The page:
Tag Archives: shelter cats

Kitten Cover Theory

silasPeople in the publishing industry work hard to get book covers right. They consider content, style, tone, theme. Twenty theories about what works exist; if you want to see them all, read the Guardian article that detailed them by googling “Scent of a Kitten.”

For it is theory #20 to which we turn our attention today: “Nothing draws a reader to a book like a picture of a fluffy kitten.”

Indeed. Nothing draws customers, either.

kittens 5Meet Clyde Edgerton (that’s him with his nose in the air on the left) Amy Clark (below) and Silas House (getting a cuddle above). We were going to name the girl Anne River Siddons, but a friend is drafting an Appalachian memoir, and what the hey, the kitten looks like her.

We started naming our foster kittens after books because it was cute and funny–and then we found out that people adopted the li’l darlins faster with literary names. Something to do with them being born in a bookstore–the kittens, not the customers.

And that kitten cover theory thing works; these tiny fluffballs cast the glamor over everyone who sees them, including Jack and me. After a hard day of shelving and basement renovation and customer service, we sit upstairs for fifteen minutes while the fur babies climb all over our legs and stare into our faces and make little “mip” sounds that we think will be mews when they’re older.kittens 6

We were away the weekend the kittens turned two (weeks) which is when they began to leave their soft cave of blankets draped over furniture to explore. Kittens handled for the first time will  exhibit stress and fear, so we told our local shopsitter Wes, and Heather our cleaning lady who lives up the street, not to worry, just please feed mommy Tallulah and we’d take care of socializing the kittens when we got home.

IMG_3520Worry, ha! When we went upstairs to greet them on our return, the kids leaped from their cushioned basket (basket? we didn’t leave a basket and we certainly didn’t weave a satin ribbon ’round one) to clamber into our palms. “Start the elevator!” they all but shouted. “Finger ride; finger ride!”

Jack looked at me over the rim of his glasses as Clyde, the adventurer, attempted to climb into his ear. “I guess we know what went on here over the weekend,” he said. Turns out, between Heather and Wes, a steady stream of guests visited the cathouse. Tsk tsk. We’ll be shut down!

But we understand. Nothing soothes the soul quite like three cherubic kittens romping and frolicing. Lowers the blood pressure.

Clyde, Silas, Amy and their mama will be ready to go to their forever homes in about four weeks…..

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Filed under animal rescue, Big Stone Gap, bookstore management, humor, shopsitting, small town USA, Uncategorized

The Camel’s Nose Under the Tent

maddy 1This is Maddy, Maddy Prior. She is our newest (and only) foster in the bookstore. Jack and I like rescuing kitties, but over the past summer we looked up one day and found ourselves knee-deep in the little rascals. And their by-products.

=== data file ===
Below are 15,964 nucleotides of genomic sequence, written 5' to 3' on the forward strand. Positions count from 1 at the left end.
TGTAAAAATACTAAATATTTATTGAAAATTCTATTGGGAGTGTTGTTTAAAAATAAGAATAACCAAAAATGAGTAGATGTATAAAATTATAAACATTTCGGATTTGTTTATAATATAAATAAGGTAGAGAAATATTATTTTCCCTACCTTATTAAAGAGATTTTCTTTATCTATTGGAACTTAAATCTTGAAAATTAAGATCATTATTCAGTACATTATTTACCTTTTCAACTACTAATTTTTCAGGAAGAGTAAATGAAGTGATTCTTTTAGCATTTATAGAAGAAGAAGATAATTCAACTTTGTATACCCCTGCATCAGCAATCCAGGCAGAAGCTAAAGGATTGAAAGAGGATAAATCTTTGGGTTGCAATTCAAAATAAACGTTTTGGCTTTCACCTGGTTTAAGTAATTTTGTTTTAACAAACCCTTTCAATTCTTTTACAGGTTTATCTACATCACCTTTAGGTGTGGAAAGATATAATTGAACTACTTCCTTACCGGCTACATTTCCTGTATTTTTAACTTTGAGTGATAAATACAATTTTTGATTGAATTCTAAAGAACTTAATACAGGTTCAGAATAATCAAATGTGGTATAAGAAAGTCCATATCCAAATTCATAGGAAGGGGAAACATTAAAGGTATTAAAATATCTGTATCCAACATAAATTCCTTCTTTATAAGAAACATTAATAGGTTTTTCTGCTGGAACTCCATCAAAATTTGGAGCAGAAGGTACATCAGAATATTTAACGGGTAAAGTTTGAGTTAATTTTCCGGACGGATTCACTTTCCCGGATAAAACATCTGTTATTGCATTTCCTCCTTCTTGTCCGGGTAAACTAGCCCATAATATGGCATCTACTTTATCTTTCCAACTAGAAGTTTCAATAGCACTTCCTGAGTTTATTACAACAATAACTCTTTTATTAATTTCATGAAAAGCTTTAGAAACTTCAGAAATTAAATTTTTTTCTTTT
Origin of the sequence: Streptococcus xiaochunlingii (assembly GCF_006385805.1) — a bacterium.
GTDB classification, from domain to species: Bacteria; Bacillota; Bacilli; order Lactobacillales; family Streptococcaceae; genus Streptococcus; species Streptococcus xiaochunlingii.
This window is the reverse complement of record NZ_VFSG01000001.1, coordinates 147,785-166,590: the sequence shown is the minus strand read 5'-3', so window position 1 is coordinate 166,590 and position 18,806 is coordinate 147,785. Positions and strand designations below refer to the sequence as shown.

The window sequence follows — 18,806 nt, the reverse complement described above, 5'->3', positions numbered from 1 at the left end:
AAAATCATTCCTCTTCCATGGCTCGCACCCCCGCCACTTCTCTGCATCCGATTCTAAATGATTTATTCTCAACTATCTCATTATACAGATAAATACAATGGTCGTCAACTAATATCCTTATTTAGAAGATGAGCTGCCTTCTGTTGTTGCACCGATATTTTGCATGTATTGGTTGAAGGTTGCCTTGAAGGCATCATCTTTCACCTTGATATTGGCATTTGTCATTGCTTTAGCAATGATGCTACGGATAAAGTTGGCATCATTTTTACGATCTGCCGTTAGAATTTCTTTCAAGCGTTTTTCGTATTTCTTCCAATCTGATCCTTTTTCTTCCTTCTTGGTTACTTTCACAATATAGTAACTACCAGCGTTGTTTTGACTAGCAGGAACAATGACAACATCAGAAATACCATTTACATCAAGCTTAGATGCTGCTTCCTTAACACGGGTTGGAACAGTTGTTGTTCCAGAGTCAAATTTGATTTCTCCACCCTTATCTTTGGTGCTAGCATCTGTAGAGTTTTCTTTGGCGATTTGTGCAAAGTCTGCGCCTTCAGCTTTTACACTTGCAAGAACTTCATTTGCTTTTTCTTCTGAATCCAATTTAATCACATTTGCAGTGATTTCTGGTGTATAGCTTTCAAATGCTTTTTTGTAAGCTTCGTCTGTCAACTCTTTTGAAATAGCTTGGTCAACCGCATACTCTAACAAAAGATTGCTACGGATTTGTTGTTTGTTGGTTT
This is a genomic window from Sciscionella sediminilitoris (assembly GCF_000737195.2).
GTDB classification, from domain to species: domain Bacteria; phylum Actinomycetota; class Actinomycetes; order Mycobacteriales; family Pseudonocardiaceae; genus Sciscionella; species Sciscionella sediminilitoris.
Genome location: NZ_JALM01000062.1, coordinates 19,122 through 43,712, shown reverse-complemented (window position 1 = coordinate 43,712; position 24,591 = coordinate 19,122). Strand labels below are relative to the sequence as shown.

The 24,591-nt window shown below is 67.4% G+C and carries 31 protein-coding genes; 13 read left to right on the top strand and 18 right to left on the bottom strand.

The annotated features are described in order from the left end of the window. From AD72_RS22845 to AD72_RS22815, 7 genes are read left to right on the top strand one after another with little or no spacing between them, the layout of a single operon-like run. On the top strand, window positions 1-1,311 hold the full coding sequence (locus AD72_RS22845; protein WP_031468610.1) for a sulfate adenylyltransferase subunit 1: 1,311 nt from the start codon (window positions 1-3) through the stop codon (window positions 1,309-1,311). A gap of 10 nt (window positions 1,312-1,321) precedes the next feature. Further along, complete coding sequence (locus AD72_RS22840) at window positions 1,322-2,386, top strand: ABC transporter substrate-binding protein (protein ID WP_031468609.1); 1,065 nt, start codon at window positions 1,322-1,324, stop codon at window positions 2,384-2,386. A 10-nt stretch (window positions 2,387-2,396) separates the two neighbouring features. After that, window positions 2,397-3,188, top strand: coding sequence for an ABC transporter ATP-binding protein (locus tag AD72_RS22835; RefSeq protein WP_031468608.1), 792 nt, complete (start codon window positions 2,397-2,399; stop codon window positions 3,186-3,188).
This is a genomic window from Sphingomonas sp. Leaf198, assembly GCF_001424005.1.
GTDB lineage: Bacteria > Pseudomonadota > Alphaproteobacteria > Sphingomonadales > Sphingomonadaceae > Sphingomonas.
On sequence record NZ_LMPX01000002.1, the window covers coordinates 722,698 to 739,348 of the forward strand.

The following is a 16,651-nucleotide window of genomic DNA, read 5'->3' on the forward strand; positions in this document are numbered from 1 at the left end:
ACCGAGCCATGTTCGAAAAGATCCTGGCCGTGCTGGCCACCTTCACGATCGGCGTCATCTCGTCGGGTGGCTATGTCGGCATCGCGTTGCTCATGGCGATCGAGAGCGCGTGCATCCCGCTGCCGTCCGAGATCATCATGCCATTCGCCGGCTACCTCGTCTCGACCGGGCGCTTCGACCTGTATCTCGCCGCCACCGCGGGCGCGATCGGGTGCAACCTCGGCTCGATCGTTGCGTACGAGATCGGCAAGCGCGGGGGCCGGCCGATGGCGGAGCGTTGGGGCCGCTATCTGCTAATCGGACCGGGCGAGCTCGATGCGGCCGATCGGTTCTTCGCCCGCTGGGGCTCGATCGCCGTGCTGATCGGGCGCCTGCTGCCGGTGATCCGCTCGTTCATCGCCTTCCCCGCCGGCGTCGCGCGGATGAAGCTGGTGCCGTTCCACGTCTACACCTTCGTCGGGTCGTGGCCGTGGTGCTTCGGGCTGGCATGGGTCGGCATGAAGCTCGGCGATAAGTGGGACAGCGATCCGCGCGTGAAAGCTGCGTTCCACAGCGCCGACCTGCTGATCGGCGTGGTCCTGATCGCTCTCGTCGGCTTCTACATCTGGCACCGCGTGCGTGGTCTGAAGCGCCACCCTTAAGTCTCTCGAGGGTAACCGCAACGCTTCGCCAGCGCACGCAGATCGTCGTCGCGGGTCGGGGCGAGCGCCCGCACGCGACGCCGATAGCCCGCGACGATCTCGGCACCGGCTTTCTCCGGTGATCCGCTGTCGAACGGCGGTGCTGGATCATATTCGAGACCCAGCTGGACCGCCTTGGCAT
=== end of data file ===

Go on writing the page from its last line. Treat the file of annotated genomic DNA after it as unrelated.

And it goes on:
Our customers are loyal, kind-hearted people, but we do kinda have to run a business, y’know? So we agreed, once the book touring started, that we would not foster again until we finished. And that we would not get overwhelmed by the need and go nuts.

Then, with one gig to go (tonight at 7 in St. Louis at Left Bank Books, and btw they have an adorable staff cat named Spike) my friend Stacy–curse her except she has the flu so she’s already cursed–started posting Facebook pix of kitties in our overcrowded local shelter.

Jack looked at them, looked at me, and said a really bad word.

So this is Maddy; I pulled her from the shelter Tuesday, and we left for St. Louis Thursday. She’ll be staying with us until someone wants her for life. Once she got a clean bill of health from the lovely Dr. Beth up the road, we let her socialize with our cats, but she really prefers lounging in her own little bed, occasionally rising with a yawn to walk over and down a mouthful of Cat Crunchies before returning to repose.

It’s good that she gets exercise.

I want to get Maddy a good home right away because there are three more kitties (probably about 12 weeks old) in the shelter, a yellow fluffball of incredible intelligence, and twin tortoise shells. All are in danger, as the shelter fills up fast just before Christmas, and right after the Holidays, adoptions screech to a “no money, bad weather” halt. maddy 2

Jack says one cat at a time, this is the camel’s nose under the tent, we can’t save them all. Yes, I know. I saw the look in the fluffball’s eyes as I carried Maddy out of the shelter, felt his little paw try to grab my finger, convince me to take him too.

So I hope someone who’s been looking for a healthy, six-month-old, gorgeous, litter-trained cat who aspires to a life of as little exertion as possible will soon give Maddy a happy home. She has a lot of love and purrs to offer. And so do the cats waiting in the shelter.

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Filed under animal rescue, Big Stone Gap, folklore and ethnography, humor, small town USA